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Disclaimer: This post is based on public information only. Any opinions are my own.
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JRehling
post Jan 20 2006, 11:42 PM
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QUOTE (ljk4-1 @ Jan 20 2006, 02:21 PM)
A What If group of questions:

Suppose that in 1980, NASA/JPL, realizing that they could not penetrate the clouds of Titan or even hope to see any surface through gaps in the clouds (and even if they could have, no doubt it would have left everyone seriously confused), had redirected Voyager 1 to flyby Pluto around 1990.

In addition to the fact that we would have long known about a few more moons of Pluto besides Charon, what do you think would have been changed/modified/ replaced on New Horizons had the Voyager 1 flyby taken place?  Would Voyager 1 been up to the task at all?  I remember its images were not quite as sharp as Voyager 2's.

Would NH even exist if Voyager 1 had explored Pluto?

Do you think Pluto will be all that different from Triton - besides the fact that it won't have a big blue world in the background?
*


First of all, it's hard to say what we wouldn't have known about Titan. Perhaps Cassini/Huygens would have been designed in a well less adapted to the quirks of Titan. Some Voyager discoveries were duplicated from the ground, but who knows if people would have been clever enough to conduct the right investigations without the Voyager 1 benchmark.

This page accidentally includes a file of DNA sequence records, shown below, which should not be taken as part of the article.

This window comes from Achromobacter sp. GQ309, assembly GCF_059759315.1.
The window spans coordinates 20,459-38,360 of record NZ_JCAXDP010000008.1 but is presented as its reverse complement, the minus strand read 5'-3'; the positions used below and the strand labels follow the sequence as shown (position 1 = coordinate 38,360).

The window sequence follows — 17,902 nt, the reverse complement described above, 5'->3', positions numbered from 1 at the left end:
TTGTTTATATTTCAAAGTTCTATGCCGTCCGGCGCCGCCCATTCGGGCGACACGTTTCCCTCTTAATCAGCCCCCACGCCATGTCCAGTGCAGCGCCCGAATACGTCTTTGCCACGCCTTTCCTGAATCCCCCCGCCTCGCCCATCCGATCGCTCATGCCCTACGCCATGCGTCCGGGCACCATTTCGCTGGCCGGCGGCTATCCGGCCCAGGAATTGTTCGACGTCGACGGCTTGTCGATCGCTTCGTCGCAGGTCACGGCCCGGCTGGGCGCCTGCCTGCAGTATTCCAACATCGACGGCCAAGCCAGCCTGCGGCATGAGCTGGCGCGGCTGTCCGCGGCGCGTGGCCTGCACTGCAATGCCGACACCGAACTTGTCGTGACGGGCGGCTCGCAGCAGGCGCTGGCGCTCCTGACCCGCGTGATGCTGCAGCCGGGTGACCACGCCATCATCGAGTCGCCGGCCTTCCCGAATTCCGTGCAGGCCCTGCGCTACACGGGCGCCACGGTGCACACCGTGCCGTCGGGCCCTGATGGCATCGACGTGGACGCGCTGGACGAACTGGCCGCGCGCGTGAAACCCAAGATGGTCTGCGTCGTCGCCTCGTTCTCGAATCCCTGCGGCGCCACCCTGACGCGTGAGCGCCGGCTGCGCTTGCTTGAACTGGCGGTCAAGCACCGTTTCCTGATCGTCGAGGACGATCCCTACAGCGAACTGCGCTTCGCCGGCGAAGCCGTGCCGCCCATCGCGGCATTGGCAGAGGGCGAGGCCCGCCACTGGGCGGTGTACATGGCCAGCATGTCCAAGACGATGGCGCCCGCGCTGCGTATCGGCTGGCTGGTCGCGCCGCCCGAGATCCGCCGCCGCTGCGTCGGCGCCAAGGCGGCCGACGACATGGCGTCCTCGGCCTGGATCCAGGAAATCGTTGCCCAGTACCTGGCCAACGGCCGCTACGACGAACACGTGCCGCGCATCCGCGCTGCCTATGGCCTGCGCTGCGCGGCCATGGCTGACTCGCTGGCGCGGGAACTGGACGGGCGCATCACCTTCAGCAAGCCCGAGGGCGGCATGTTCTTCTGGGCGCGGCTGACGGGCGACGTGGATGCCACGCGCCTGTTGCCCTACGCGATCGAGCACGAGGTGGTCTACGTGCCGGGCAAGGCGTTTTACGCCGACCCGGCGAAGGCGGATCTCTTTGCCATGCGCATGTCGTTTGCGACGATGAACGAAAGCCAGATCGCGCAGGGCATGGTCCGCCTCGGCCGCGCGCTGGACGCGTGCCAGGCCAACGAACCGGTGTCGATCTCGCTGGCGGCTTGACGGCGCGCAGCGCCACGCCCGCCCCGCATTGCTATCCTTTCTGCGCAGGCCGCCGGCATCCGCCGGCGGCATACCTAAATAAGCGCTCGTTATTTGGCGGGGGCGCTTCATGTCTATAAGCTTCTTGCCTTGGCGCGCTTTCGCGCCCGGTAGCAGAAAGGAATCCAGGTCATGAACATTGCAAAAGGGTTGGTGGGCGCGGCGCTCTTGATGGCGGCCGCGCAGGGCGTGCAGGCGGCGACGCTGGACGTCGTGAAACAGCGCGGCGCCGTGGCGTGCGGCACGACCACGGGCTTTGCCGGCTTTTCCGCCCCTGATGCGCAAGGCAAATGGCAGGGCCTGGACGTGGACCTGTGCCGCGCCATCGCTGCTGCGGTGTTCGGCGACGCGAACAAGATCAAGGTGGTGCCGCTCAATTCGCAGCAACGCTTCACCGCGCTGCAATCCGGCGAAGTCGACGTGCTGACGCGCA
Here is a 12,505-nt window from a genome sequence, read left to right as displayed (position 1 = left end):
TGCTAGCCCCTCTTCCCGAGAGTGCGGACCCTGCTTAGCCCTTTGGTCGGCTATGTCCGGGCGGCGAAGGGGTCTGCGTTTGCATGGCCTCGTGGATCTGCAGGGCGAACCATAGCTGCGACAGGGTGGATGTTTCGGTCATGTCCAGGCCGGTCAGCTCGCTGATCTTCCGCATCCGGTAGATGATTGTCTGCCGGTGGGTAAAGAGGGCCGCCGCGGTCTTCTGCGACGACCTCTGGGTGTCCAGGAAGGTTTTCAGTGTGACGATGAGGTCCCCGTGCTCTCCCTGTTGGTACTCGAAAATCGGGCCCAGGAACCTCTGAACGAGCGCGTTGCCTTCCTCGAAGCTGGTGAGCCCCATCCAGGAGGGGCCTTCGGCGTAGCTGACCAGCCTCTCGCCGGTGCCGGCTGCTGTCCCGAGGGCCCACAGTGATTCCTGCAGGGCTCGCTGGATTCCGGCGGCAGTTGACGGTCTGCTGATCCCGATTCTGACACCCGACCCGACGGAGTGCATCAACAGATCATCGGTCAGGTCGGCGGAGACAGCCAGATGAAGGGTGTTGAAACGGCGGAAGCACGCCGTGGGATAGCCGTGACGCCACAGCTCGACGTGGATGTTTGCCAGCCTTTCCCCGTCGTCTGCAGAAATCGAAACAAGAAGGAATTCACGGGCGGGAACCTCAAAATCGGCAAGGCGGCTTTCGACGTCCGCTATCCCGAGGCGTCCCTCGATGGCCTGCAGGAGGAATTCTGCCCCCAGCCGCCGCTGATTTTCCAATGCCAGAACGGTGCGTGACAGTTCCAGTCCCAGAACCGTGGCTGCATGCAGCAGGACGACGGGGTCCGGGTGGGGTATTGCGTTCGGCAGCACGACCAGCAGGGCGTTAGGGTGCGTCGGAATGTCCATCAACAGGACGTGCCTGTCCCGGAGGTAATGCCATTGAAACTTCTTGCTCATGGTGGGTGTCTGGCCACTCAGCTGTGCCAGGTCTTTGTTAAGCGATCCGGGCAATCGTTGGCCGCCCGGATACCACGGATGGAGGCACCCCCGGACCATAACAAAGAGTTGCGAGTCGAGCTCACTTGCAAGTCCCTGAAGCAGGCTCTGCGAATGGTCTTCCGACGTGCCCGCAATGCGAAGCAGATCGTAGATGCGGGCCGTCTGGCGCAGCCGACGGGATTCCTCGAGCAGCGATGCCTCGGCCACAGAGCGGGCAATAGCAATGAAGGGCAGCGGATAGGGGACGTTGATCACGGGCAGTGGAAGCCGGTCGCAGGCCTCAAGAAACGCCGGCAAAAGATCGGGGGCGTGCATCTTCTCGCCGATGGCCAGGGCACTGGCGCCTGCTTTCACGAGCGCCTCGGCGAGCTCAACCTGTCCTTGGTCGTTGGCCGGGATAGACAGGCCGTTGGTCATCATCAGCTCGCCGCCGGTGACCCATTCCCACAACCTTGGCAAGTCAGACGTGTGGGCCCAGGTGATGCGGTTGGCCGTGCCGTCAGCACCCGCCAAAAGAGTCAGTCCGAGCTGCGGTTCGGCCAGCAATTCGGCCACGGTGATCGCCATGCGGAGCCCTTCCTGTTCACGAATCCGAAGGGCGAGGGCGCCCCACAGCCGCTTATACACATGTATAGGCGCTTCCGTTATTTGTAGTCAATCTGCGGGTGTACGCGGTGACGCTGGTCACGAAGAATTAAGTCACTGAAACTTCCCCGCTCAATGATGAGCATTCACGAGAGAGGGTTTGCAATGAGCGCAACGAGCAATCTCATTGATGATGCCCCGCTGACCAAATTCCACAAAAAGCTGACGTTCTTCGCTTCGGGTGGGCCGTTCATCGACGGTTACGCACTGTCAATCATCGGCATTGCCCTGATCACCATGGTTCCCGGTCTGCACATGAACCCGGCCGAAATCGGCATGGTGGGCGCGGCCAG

It's very unlikely that Pluto would have earned a followup if Voyager 1 had flown by -- but that depends upon what Voyager would have found! If Pluto has rainbow-colored lakes and the message "HELLO" on one face and a duplicate of the Rolling Stones logo on the other, then yes, we would have flown a followup. If it looks like Oberon, we probably wouldn't have.

I don't expect anything so theatrical. The biggest differences vs. Triton should stem from:

1) Triton had and has huge tidal interactions from Neptune. Pluto probably faced something much milder in braking into synchrony with Charon. Pluto may show as little thermal evolution as Callisto (which tidally-braked into synchrony with Jupiter, but shows no surface scars from that).

2) Triton is always the same distance from the Sun, while Pluto has a wildly elliptical orbit introducing long seasons. Triton does have axial-tilt seasons, but the global solar heating budget is about constant.

3) Pluto probably was thumped royally in a collision that produced Charon, although that may have been so early in its formation as to show little present evidence. Triton may be different from Pluto in not having been thumped similarly.

4) Something else. Even when worlds seem to be similar in bulk composition and solar distance, they often end up quite different. The saturnian satellites show that fact off over and over. We'll have to wait and see.

Priors aside, we know that Pluto has some very dark areas on its surface while Triton does not. Something explains that. Maybe it's because seasons on Pluto lead to a significant freeze/thaw of the atmosphere, and the dark patches are now (still) thawed.